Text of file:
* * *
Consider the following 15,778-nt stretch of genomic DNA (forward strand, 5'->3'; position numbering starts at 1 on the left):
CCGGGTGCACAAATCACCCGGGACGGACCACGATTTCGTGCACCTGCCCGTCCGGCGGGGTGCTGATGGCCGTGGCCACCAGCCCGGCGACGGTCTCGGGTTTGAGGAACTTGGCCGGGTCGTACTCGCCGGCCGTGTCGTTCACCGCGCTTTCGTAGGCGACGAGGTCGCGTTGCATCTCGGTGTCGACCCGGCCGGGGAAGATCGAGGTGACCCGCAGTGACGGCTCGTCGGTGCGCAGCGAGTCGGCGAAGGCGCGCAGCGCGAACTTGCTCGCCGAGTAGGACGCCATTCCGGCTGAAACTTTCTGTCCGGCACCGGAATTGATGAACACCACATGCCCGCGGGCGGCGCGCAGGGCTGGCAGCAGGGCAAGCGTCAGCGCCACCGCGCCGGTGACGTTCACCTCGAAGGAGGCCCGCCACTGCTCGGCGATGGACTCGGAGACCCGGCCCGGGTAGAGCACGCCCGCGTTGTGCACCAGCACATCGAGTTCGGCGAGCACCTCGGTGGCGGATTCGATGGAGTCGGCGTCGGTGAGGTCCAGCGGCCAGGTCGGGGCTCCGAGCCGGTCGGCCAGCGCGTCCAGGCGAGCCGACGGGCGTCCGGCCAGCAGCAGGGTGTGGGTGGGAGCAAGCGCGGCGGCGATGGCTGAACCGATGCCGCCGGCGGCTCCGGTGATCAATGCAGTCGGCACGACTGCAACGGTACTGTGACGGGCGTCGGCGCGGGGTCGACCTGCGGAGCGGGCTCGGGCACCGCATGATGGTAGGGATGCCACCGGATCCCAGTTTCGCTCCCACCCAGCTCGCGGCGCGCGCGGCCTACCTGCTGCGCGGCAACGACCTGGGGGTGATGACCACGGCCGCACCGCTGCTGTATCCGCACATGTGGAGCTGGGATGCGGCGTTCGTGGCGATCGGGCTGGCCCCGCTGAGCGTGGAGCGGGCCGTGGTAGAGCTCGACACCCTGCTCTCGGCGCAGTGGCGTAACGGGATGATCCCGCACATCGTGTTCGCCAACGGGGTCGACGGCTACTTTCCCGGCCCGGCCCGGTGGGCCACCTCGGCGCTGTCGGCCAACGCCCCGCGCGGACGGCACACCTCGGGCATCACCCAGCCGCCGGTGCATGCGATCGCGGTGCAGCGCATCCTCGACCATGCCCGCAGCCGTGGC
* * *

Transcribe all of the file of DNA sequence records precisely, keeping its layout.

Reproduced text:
Consider the following 15,778-nt stretch of genomic DNA (forward strand, 5'->3'; position numbering starts at 1 on the left):
CCGGGTGCACAAATCACCCGGGACGGACCACGATTTCGTGCACCTGCCCGTCCGGCGGGGTGCTGATGGCCGTGGCCACCAGCCCGGCGACGGTCTCGGGTTTGAGGAACTTGGCCGGGTCGTACTCGCCGGCCGTGTCGTTCACCGCGCTTTCGTAGGCGACGAGGTCGCGTTGCATCTCGGTGTCGACCCGGCCGGGGAAGATCGAGGTGACCCGCAGTGACGGCTCGTCGGTGCGCAGCGAGTCGGCGAAGGCGCGCAGCGCGAACTTGCTCGCCGAGTAGGACGCCATTCCGGCTGAAACTTTCTGTCCGGCACCGGAATTGATGAACACCACATGCCCGCGGGCGGCGCGCAGGGCTGGCAGCAGGGCAAGCGTCAGCGCCACCGCGCCGGTGACGTTCACCTCGAAGGAGGCCCGCCACTGCTCGGCGATGGACTCGGAGACCCGGCCCGGGTAGAGCACGCCCGCGTTGTGCACCAGCACATCGAGTTCGGCGAGCACCTCGGTGGCGGATTCGATGGAGTCGGCGTCGGTGAGGTCCAGCGGCCAGGTCGGGGCTCCGAGCCGGTCGGCCAGCGCGTCCAGGCGAGCCGACGGGCGTCCGGCCAGCAGCAGGGTGTGGGTGGGAGCAAGCGCGGCGGCGATGGCTGAACCGATGCCGCCGGCGGCTCCGGTGATCAATGCAGTCGGCACGACTGCAACGGTACTGTGACGGGCGTCGGCGCGGGGTCGACCTGCGGAGCGGGCTCGGGCACCGCATGATGGTAGGGATGCCACCGGATCCCAGTTTCGCTCCCACCCAGCTCGCGGCGCGCGCGGCCTACCTGCTGCGCGGCAACGACCTGGGGGTGATGACCACGGCCGCACCGCTGCTGTATCCGCACATGTGGAGCTGGGATGCGGCGTTCGTGGCGATCGGGCTGGCCCCGCTGAGCGTGGAGCGGGCCGTGGTAGAGCTCGACACCCTGCTCTCGGCGCAGTGGCGTAACGGGATGATCCCGCACATCGTGTTCGCCAACGGGGTCGACGGCTACTTTCCCGGCCCGGCCCGGTGGGCCACCTCGGCGCTGTCGGCCAACGCCCCGCGCGGACGGCACACCTCGGGCATCACCCAGCCGCCGGTGCATGCGATCGCGGTGCAGCGCATCCTCGACCATGCCCGCAGCCGTGGC